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Gender Differences in Charitable Giving

Author

Listed:
  • Piper, Greg

    () (National Council for Voluntary Organisations (NCVO))

  • Schnepf, Sylke V.

    () (European Commission, DG Joint Research Centre)

Abstract

The predominant part of the literature states that women are more likely to donate to charitable causes but men are more generous in terms of the amount given. The last result generally derives from the focus on mean amount given. This paper examines gender differences in giving focusing on the distribution of amounts donated and the probability of giving using UK micro-data on individual giving to charitable causes. Results indicate that most women are more generous than men also in terms of the amounts donated. Quantile regression analysis shows that this pattern is robust if we take into account gender differences in individual characteristics such as household structure, education and income. The analysis also examines differences in gender preferences for varying charitable causes. For most of the paper, separate analyses are presented for single and married/cohabiting people, highlighting the very different gender patterns of giving behaviour found in the two groups.

Suggested Citation

  • Piper, Greg & Schnepf, Sylke V., 2007. "Gender Differences in Charitable Giving," IZA Discussion Papers 3242, Institute for the Study of Labor (IZA).
  • Handle: RePEc:iza:izadps:dp3242
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    References listed on IDEAS

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    1. Julie L. Hotchkiss, 2005. "Do Husbands and Wives Pool Their Resources?: Further Evidence," Journal of Human Resources, University of Wisconsin Press, vol. 40(2).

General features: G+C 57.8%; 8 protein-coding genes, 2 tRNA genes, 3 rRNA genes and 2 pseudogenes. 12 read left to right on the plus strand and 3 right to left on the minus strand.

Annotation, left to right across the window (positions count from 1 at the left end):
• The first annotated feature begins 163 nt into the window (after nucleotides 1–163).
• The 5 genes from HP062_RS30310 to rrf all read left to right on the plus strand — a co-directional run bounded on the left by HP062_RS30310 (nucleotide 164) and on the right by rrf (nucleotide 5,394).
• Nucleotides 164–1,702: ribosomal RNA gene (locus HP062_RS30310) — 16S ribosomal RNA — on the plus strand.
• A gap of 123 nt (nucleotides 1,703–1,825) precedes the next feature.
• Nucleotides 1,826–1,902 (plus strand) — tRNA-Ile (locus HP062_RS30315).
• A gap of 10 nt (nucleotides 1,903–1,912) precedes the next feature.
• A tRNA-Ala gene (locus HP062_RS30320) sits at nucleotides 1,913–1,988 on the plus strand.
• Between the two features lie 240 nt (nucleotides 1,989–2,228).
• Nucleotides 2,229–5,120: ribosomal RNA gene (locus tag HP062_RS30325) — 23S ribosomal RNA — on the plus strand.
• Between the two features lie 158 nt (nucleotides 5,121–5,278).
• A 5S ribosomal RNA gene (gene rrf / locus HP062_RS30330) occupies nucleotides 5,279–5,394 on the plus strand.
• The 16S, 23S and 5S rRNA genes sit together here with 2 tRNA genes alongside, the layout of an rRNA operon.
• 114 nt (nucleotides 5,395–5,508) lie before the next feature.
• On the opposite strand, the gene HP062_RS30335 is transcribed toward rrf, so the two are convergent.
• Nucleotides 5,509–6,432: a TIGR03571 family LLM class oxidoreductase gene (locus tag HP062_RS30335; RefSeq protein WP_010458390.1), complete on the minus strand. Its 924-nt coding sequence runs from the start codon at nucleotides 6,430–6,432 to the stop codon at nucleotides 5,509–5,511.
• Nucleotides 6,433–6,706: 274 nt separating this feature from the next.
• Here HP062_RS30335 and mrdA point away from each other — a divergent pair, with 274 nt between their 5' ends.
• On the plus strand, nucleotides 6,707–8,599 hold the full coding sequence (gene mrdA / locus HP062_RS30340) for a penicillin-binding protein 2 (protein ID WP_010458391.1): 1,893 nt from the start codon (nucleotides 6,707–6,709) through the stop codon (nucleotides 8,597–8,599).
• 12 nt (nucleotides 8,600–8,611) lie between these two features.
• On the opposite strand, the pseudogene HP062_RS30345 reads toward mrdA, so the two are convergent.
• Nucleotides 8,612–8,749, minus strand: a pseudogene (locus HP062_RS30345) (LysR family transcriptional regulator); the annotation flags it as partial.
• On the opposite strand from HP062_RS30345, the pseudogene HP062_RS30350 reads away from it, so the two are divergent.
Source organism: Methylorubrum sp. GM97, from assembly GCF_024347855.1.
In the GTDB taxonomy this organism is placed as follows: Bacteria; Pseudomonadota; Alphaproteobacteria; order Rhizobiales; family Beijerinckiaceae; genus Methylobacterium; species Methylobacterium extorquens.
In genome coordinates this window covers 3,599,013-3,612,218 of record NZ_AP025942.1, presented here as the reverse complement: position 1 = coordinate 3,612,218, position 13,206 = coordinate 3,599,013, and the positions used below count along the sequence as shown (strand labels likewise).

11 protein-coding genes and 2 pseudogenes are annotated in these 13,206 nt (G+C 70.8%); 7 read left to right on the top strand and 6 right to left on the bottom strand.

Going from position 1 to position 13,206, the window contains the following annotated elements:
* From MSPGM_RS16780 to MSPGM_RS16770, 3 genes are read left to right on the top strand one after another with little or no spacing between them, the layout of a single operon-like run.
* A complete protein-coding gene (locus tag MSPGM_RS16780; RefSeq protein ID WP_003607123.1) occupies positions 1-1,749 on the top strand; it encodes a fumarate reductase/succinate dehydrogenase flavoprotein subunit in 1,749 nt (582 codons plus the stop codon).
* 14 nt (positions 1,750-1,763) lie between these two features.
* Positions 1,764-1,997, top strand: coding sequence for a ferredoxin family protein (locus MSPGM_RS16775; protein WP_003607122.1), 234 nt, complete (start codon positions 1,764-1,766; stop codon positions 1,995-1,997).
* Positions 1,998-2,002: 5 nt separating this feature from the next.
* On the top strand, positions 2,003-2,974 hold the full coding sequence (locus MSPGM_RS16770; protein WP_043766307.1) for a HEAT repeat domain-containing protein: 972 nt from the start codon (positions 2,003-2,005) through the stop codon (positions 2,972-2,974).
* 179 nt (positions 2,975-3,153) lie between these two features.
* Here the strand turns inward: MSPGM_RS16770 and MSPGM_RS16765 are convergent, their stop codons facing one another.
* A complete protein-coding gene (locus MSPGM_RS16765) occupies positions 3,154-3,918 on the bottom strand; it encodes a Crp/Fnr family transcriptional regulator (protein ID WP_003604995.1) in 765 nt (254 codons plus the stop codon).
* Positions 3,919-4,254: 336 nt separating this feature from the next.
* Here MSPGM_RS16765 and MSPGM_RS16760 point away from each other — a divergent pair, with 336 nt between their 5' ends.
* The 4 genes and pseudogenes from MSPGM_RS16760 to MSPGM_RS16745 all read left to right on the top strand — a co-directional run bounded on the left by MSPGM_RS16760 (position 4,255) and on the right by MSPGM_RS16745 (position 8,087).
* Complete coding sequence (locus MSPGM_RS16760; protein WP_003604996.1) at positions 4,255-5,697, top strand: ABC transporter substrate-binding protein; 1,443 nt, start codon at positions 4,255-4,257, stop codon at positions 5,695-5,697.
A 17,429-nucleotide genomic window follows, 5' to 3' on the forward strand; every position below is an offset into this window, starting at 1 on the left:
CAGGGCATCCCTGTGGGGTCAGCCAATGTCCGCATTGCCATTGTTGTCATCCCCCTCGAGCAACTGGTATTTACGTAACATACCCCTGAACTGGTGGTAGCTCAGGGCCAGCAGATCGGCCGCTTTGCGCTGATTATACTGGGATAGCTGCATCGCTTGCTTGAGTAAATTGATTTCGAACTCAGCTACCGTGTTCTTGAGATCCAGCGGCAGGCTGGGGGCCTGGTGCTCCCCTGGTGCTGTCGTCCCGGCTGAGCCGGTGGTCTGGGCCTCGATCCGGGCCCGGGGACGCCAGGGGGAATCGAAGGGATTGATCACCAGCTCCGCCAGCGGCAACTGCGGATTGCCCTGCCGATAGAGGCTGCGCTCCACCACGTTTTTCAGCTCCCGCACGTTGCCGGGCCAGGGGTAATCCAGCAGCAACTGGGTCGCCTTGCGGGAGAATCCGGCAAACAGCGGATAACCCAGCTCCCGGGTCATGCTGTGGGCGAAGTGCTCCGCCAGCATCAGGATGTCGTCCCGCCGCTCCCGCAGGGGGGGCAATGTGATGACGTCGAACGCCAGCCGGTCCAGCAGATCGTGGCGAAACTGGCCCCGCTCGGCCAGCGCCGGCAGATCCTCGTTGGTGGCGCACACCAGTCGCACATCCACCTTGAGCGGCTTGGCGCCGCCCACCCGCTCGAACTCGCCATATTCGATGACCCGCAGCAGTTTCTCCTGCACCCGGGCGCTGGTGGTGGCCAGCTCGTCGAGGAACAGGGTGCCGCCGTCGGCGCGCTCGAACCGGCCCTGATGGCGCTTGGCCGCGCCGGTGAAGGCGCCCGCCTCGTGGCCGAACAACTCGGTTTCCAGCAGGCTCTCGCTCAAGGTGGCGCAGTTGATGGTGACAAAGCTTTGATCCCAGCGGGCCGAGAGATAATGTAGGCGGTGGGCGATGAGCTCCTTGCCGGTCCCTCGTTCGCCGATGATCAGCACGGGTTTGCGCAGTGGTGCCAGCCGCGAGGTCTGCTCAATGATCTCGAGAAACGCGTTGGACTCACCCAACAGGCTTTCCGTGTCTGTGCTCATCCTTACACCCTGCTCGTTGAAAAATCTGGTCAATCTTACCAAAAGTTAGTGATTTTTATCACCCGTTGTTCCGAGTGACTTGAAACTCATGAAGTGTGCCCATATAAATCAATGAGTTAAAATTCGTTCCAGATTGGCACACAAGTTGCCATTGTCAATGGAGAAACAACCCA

2. Lundberg, S.J. & Pollak, R.A. & Wales, T.J., 1994. "Do Husbands and Wives Pool Their Resources? Evidence from U.K. Child Benefit," Working Papers 94-6, University of Washington, Department of Economics.
    3. Ben-Ner, Avner & Kong, Fanmin & Putterman, Louis, 2004. "Share and share alike? Gender-pairing, personality, and cognitive ability as determinants of giving," Journal of Economic Psychology, Elsevier, vol. 25(5), pages 581-589, October.
    4. Koenker,Roger, 2005. "Quantile Regression," Cambridge Books, Cambridge University Press, number 9780521845731, April.
    5. Bolton, Gary E. & Katok, Elena, 1995. "An experimental test for gender differences in beneficent behavior," Economics Letters, Elsevier, vol. 48(3-4), pages 287-292, June.
    6. Micklewright, John & Schnepf, Sylke V., 2007. "Who Gives for Overseas Development?," IZA Discussion Papers 3057, Institute for the Study of Labor (IZA).
    Full references (including those not matched with items on IDEAS)

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    Cited by:

    1. Lacetera, Nicola & Macis, Mario, 2010. "Do all material incentives for pro-social activities backfire? The response to cash and non-cash incentives for blood donations," Journal of Economic Psychology, Elsevier, vol. 31(4), pages 738-748, August.

    More about this item

    Keywords

    charitable donations; gender differences;

    JEL classification:

    • D12 - Microeconomics - - Household Behavior - - - Consumer Economics: Empirical Analysis
    • D30 - Microeconomics - - Distribution - - - General
    • D64 - Microeconomics - - Welfare Economics - - - Altruism; Philanthropy; Intergenerational Transfers
    • J16 - Labor and Demographic Economics - - Demographic Economics - - - Economics of Gender; Non-labor Discrimination
    • L31 - Industrial Organization - - Nonprofit Organizations and Public Enterprise - - - Nonprofit Institutions; NGOs; Social Entrepreneurship

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